The ANFCI is a little noisy to look at, but if you smooth the data with a 12-month MA, you get a nice picture of liquidity conditions in the U.S.

The cyclical nature of our economy becomes clear and it’s easy to see how liquidity predicts business cycles. You can use this tool to help you trade on the right side of the market.

When liquidity is tightening, take bearish trades. When liquidity is loosening, take bullish trades.

This index is also broken down further into 3 sub indices — risk, credit, and leverage.

Risk is a coincident indicator, credit is a lagging indicator, and leverage is a leading indicator of financial stress.

For trading purposes, the leverage part of the equation matters the most to see where the stock market is headed.

Above average leverage sows the seeds for a recession and a falling stock market. Below average leverage precedes economic booms and stock market rallies.

Ray Dalio discovered this logic long before the Chicago Fed and has made billions trading off it.

The leverage index can be broken down yet again to only include nonfinancial leverage.

Nonfinancial leverage is one of the most powerful leading indicators of stock market performance.

Liquidity, The NFCI, And Leverage

This graph might look familiar to you because it’s basically the short-term debt cycle, which can help you time markets.

For example, debt was at obscene levels before 2008 and signaled a shorting opportunity. And by 2010 debt was back below average and signaled a buying opportunity.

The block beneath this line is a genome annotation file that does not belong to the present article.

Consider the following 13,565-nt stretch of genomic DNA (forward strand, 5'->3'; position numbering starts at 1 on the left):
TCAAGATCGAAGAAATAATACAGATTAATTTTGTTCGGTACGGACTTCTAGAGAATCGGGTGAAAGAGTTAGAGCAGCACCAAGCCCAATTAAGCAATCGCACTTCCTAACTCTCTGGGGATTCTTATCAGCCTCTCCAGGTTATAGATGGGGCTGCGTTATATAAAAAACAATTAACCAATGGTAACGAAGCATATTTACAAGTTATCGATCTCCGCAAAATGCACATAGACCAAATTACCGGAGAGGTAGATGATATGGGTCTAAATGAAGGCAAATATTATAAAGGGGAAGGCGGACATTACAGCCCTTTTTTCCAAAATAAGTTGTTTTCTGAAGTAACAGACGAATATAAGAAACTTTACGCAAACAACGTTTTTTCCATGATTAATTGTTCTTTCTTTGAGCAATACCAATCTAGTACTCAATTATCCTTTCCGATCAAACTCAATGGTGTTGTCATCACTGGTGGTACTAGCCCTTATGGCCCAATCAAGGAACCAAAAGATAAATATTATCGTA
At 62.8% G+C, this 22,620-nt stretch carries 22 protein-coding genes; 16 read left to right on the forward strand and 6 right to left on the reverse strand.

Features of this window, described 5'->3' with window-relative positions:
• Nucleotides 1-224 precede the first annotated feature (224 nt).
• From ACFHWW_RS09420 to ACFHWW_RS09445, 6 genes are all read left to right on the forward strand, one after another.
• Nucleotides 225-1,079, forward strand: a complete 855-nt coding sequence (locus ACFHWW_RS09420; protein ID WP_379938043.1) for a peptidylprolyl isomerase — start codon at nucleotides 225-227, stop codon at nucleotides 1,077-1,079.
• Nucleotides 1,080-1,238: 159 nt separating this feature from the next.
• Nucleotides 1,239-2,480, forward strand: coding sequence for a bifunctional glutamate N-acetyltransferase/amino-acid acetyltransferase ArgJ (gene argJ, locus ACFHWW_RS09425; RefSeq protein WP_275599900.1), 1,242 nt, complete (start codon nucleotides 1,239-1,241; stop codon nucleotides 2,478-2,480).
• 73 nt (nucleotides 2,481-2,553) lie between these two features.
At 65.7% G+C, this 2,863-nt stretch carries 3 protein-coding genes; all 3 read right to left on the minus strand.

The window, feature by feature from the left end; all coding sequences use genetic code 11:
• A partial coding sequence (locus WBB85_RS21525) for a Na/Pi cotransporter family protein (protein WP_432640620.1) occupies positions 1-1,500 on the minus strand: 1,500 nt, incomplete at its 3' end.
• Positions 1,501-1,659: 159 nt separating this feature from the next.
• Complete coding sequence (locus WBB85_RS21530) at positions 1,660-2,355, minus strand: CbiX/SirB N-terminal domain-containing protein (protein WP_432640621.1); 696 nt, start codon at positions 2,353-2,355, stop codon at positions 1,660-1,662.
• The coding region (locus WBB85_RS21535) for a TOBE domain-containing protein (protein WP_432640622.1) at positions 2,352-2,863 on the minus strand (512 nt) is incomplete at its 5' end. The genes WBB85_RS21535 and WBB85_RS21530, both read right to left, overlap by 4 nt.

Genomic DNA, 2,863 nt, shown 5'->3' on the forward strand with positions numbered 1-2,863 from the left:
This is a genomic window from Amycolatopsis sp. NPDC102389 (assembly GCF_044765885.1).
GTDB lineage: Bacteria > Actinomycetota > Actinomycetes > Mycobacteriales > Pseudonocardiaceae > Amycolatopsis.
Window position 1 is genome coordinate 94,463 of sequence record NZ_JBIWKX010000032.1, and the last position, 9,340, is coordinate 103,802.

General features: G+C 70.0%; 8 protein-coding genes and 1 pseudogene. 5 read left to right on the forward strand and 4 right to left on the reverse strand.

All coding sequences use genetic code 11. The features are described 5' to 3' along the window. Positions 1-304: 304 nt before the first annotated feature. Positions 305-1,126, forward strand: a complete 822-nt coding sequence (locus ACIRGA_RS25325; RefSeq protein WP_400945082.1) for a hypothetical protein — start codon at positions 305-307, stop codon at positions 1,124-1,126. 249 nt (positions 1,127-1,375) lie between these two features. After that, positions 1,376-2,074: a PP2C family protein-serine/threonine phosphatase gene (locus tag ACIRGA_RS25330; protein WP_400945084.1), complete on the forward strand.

People are always the most levered at a market top and the least levered at a bottom.

A skilled macro trader wants to do the opposite. Paying attention to nonfinancial leverage will help you do that.  

Lever up when others are unlevered and delever when others are highly levered.

Despite all the financial doom and gloom we’re drowned with nowadays, nonfinancial leverage readings tell a different story.

Current levels are only average.

Before making your next trade, take a look at these indicators.

How’s liquidity? Where are we at in the debt cycle?

Knowing these answers will make you a lot more confident in your trading. It’s hard to get blind sided by a big crash or miss out on a huge rally when you have a handle on liquidity.

To learn more about how we measure liquidity at Macro Ops, check our our Trading Handbook here.

Summary

  • Liquidity is a key variable in determining the macro landscape
  • We can monitor liquidity using the ANFCI
    • If the ANFCI is trending higher, liquidity is tightening and we want to lean bearish
    • If the ANFCI is trending lower, liquidity is loosening and we want to lean bullish